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Monday, December 17, 2007

THE ENDS JUSTIFY THE MEANS

Natawa ako when I read Ferdie Gonzales' message he posted at Alumni.net and brought up the issue again (Pukpukan Scandal). . . ang tagal na? May nakakalala pa ba? Dahil kung di mo marecall, you don't belong to IV-1! This happened when Mr. Albea our History teacher gave the class an assignment to draw on our notebook the map of the group islands of Micronesia. Hinampas ng makapal na History notebook (sa ulo! yes sa ulo!) ni Mr. Albea all those who did not do their assignments (pati babae di nakaligtas!)

I could feel the emotions Ferdie expressed against our teacher as he said that all should be accorded with respect regardless of status, age and gender. Mr. Albea confirmed Ferdie's posted bulletin by retorting: " THE ENDS JUSTIFY THE MEANS". He said: " Age mellows the strict rule of discipline. If during the time I made use of force to achieve a higher goal, please be reminded that it was made to make you all better persons and not for personal grandeur. . . proof. . .look where are you now?" Luckily hindi napukpok si Ferdie because he did his homework while most of us received that unforgettable, (unforgivable), embarassing note book blow in our heads. POKKKKKK!!!! ang lakas! Ang lutong! Ha!ha!ha!ha! Perhaps Ferdie felt more embarrased to see some of our girls got humiliated infront of the boys. . .Sana puro boys na lang ang napukpok (he he he) If Mr. Albea raised that option, for sure isa ako sa magvovolunteer! ( Tutal wala naman talaga akong assignment eh!) just to spare the girls from the abashment. And what if all the boys did their homework and all the girls did not? Would our teacher continue to bang that infamous canary yellow note book on their skulls? Maybe yes...maybe no... but after that "pukpukan blues" everyone was talking about it. Marami ang natawa, yung iba nainis and almost everybody was asking evryone: " Malakas ba pukpok sa iyo? Masakit ba?" Hahahahahah! It was more of a hilarious experience than a chagrin one! Maybe Mr. Albea had the point ( or he was immature then as a teacher?) because after that occurance wala ng nagyaring pukpukan because from thereon everyone did their chores!

"THE ENDS JUSTIFY THE MEANS" - This is a phrase encompassing two beliefs:
1. Morally actions are sometimes necessary to achieve morally right outcomes - the implication is that, good ends justify questionable means.
2. Actions can only be considered morally right or wrong by virtue of the morality of the outcome - Few people will use The Ends Justify The Means to describe their own views; instead the phrase is often used to cast suspicion on the action or motivation of others.
This phrase THE ENDS JUSTIFY THE MEANS is closely associated with NICOLLO DI BERNARDO DEI MACHIAVELLI, political philosopher, musician, poet, playwright of the Italian Rennaisance. . . but most expert agree that Machiavelli was not actually advocating such an outlook!

Let us accord out teachers the will of appreciation, consideration and respect due to them. They have their shares (along with most specially with our parents of course!) for bringing us where we are now. True, for most of us thay have really made us better persons and citizens. Mr. Albea was such an excellent and exciting teacher ( so with the rest of MHS mentors) I did enjoy the way he conducted his teachings. Ferdie, on the other hand was (and still) a very good classmate and friend to us and to the other MHSians. Talaga lang mahal ni Ferdie ang mga kababaihan ng Section 1 and I personally admire and respect him for that! Everyone is entitled to his personal point of view.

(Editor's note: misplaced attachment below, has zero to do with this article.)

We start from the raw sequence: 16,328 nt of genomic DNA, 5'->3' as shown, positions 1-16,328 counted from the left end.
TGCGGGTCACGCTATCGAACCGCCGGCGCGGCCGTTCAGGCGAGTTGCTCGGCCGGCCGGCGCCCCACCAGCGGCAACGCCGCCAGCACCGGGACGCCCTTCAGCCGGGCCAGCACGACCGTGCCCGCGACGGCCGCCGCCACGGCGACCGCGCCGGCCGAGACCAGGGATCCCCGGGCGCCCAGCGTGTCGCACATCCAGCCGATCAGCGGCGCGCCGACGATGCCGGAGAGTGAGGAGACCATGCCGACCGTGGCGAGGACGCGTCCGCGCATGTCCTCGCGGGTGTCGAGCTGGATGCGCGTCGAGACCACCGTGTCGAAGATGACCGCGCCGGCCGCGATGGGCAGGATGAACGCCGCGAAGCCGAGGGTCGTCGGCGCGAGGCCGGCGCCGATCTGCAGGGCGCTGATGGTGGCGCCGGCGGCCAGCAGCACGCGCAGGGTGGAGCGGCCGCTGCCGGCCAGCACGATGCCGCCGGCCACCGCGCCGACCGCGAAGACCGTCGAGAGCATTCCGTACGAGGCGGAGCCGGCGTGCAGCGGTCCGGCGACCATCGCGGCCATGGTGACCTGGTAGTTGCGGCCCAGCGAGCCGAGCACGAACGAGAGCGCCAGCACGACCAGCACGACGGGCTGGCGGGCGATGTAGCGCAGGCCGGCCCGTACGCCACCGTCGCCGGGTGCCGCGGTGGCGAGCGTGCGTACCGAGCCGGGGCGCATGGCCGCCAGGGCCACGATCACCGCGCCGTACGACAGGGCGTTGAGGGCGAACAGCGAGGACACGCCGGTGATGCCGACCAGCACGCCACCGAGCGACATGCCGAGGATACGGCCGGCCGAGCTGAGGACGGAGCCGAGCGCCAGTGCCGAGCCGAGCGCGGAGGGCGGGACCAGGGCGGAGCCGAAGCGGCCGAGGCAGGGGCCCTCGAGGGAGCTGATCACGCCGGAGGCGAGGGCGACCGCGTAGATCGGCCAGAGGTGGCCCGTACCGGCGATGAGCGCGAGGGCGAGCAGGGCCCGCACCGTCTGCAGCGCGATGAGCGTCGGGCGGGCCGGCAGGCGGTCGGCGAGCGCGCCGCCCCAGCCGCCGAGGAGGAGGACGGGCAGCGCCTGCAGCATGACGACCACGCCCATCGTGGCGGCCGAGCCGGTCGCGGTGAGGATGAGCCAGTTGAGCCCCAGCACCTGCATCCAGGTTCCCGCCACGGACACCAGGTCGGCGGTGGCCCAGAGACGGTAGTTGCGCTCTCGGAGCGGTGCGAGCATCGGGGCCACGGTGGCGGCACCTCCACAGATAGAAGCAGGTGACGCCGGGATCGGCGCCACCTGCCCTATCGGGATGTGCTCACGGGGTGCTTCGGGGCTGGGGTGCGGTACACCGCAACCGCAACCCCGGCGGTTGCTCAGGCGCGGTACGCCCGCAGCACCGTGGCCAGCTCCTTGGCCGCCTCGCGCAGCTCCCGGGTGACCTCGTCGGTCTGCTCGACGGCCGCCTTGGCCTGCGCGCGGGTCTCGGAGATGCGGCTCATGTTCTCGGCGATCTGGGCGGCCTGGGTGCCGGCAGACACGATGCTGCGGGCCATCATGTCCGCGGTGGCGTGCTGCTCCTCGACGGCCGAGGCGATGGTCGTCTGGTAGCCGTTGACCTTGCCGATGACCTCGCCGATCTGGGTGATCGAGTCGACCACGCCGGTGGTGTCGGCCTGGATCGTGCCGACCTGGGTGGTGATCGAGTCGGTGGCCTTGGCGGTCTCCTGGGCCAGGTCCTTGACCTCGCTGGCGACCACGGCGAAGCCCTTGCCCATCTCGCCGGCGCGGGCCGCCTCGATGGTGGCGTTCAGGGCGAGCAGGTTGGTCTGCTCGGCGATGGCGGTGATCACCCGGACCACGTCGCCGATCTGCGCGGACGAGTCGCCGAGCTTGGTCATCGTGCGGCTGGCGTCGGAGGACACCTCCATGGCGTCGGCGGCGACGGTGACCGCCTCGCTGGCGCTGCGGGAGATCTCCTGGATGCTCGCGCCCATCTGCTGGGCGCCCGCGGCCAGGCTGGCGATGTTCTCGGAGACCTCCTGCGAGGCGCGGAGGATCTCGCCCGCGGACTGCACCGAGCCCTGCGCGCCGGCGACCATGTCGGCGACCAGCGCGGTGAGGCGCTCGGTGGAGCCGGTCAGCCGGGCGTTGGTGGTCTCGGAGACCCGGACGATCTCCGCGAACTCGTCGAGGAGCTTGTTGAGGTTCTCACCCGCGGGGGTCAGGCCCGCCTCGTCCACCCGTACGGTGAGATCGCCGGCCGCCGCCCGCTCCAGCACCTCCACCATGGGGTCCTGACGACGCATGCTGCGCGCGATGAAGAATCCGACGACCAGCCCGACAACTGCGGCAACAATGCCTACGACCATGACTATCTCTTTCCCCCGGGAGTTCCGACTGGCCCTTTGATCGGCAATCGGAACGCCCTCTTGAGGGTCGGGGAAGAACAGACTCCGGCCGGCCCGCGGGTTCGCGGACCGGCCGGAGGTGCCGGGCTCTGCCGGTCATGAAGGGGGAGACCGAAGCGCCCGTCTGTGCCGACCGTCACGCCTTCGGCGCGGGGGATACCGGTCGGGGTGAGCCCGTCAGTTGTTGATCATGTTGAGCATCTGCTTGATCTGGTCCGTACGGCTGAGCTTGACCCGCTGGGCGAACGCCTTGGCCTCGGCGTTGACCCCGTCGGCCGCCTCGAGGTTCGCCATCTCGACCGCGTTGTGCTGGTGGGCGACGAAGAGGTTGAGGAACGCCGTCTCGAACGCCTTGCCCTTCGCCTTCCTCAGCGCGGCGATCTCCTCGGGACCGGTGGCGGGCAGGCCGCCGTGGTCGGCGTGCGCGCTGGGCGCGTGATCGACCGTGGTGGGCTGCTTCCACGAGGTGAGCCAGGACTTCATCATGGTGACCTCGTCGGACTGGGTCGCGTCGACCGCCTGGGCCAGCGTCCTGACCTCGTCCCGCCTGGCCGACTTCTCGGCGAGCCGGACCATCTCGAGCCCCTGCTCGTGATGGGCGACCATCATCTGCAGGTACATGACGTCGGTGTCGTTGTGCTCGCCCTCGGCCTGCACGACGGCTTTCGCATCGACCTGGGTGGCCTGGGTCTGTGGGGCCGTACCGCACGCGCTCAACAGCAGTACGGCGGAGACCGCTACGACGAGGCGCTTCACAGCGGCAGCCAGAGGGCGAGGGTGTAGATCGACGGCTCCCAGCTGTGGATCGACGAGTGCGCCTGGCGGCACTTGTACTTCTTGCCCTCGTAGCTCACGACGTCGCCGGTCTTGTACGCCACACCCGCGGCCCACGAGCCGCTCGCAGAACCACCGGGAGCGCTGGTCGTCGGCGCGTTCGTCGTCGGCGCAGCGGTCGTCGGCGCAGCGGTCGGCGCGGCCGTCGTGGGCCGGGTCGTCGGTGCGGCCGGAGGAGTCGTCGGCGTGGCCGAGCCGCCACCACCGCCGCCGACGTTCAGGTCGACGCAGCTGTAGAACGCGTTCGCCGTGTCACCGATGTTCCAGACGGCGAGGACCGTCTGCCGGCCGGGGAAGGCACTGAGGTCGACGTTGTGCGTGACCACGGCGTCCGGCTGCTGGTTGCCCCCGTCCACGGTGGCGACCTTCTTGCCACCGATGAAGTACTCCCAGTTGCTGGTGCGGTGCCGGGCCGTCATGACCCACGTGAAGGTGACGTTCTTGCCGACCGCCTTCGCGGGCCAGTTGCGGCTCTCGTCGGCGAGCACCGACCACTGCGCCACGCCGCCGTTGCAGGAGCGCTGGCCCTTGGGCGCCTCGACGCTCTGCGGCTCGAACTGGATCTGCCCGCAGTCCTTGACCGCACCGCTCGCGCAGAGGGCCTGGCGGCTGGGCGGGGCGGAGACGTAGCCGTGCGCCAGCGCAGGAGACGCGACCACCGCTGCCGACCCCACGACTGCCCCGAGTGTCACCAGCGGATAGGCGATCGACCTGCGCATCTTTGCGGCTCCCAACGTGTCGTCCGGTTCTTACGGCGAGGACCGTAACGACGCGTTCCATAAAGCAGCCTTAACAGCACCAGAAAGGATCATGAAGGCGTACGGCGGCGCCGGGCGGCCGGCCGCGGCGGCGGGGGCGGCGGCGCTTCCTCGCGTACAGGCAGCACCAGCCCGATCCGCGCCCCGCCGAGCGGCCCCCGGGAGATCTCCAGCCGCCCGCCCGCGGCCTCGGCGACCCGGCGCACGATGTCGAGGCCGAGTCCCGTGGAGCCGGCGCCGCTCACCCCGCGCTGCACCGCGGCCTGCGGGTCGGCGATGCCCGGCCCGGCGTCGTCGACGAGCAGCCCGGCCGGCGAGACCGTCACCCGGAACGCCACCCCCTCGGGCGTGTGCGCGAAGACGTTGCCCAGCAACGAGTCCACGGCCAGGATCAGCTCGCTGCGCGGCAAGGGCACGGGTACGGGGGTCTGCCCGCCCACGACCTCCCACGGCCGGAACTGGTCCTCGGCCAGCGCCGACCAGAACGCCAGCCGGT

THE ENDS JUSTIFY THE MEANS . . . .sometimes . . . . perhaps . . .
Mabuhay ka Mr. Albea! Mabuhay ka Ferdie!

1 comment:

Gino said...

THE ENDS DOES N’T ALWAYS JUSTIFY THE MEANS

Hi fellow MHSians. This is just a reaction to an article “The end justifies the means” posted by Jessie.

Although Mr. Albea wasn't my mentor in our History class back then in HS nor been under him on any subjects nor extra curricular activity (like Boy Scouts), but I knew him for his reputation as strict and disciplinarian mentor.
However, I beg to disagree to his statement and I quote, “Age mellows the strict rule of discipline. If during the time I made use of force to achieve a higher goal, please be reminded that it was made to make you all better persons and not for personal grandeur. . . proof. . .look where are you now?"
With all due respect Sir Albea, I’m sorry but I don’t believe in the old cliché “Spare the rod and spoil a child” and that is to my opinion at least.

While there is a bigger possibility that a mentor could influence his protégé, but this should not be taken as a general assumption in taking full credit or discredit to whatever the outcome or future of his students. While successful alumni can be better claimed as his guinea pig (read as: result of his strict rule of discipline) but how about other MHS alumni who doesn’t excel in their career or had a failure in life? Will he also accept responsibility that his “iron-fist rule” causes this failure in life?

I hope Mr. Albea could realize that respect begets respect. While instilling fear to make the students study hard could help justify the expected outcome by the teacher, I’m sure there are other ways to impress ideas, principles or teachings gradually on somebody’s mind while instilling the self-respect intact to a student.

I do valued what my mentors had imparted on me but learning isn’t only confined in the 4 walls of the classroom. While I agree that pummeling a book on the head of his student is not for his personal grandeur but I don’t think literally and semantically how it will make you a better person.